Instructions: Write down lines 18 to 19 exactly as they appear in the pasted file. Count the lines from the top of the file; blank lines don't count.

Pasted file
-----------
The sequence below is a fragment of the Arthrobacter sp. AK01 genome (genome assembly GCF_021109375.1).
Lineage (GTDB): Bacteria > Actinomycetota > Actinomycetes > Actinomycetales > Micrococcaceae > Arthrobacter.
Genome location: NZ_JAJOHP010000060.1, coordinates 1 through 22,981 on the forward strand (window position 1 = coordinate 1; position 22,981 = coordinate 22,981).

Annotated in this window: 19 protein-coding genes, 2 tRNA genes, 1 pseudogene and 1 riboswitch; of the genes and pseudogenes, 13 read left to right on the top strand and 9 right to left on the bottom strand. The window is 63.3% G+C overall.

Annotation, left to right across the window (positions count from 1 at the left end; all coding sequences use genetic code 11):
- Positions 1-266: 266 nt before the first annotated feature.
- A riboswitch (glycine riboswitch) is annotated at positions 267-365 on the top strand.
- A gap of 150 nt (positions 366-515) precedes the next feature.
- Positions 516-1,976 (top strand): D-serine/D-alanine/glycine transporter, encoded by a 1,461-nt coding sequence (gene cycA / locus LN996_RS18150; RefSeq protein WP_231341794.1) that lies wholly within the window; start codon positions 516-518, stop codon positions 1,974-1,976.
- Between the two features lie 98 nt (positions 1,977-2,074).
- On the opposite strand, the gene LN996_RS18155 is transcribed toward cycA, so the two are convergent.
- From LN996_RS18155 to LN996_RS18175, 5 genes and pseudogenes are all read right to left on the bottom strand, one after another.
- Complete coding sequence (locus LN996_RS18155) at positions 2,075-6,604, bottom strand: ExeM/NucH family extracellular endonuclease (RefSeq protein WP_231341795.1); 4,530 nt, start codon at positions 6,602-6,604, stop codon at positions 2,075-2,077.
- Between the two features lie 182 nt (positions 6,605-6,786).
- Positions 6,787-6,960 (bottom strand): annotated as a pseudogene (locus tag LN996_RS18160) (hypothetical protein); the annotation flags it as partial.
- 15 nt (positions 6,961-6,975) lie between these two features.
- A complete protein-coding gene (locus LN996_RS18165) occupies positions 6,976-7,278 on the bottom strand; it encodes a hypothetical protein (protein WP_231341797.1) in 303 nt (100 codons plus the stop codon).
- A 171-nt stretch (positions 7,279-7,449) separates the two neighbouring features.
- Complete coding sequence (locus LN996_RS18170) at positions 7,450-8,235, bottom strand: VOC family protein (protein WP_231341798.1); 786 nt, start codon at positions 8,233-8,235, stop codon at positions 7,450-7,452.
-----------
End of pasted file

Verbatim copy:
- A 171-nt stretch (positions 7,279-7,449) separates the two neighbouring features.
- Complete coding sequence (locus LN996_RS18170) at positions 7,450-8,235, bottom strand: VOC family protein (protein WP_231341798.1); 786 nt, start codon at positions 8,233-8,235, stop codon at positions 7,450-7,452.